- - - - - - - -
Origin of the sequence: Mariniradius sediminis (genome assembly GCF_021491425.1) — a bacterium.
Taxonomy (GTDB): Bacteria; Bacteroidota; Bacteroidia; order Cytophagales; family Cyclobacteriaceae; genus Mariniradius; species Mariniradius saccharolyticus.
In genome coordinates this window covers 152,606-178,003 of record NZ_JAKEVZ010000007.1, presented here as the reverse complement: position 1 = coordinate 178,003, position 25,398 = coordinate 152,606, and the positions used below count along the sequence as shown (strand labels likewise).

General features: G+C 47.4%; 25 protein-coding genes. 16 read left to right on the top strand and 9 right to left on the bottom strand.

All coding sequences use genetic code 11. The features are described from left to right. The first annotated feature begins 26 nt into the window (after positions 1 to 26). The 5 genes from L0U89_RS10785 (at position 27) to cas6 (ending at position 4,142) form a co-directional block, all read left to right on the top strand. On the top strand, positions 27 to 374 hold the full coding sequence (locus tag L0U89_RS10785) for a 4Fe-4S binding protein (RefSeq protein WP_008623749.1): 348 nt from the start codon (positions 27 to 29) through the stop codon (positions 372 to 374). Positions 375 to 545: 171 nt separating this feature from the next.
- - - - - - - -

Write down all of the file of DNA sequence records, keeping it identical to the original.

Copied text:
Origin of the sequence: Mariniradius sediminis (genome assembly GCF_021491425.1) — a bacterium.
Taxonomy (GTDB): Bacteria; Bacteroidota; Bacteroidia; order Cytophagales; family Cyclobacteriaceae; genus Mariniradius; species Mariniradius saccharolyticus.
In genome coordinates this window covers 152,606-178,003 of record NZ_JAKEVZ010000007.1, presented here as the reverse complement: position 1 = coordinate 178,003, position 25,398 = coordinate 152,606, and the positions used below count along the sequence as shown (strand labels likewise).

General features: G+C 47.4%; 25 protein-coding genes. 16 read left to right on the top strand and 9 right to left on the bottom strand.

All coding sequences use genetic code 11. The features are described from left to right. The first annotated feature begins 26 nt into the window (after positions 1 to 26). The 5 genes from L0U89_RS10785 (at position 27) to cas6 (ending at position 4,142) form a co-directional block, all read left to right on the top strand. On the top strand, positions 27 to 374 hold the full coding sequence (locus tag L0U89_RS10785) for a 4Fe-4S binding protein (RefSeq protein WP_008623749.1): 348 nt from the start codon (positions 27 to 29) through the stop codon (positions 372 to 374). Positions 375 to 545: 171 nt separating this feature from the next.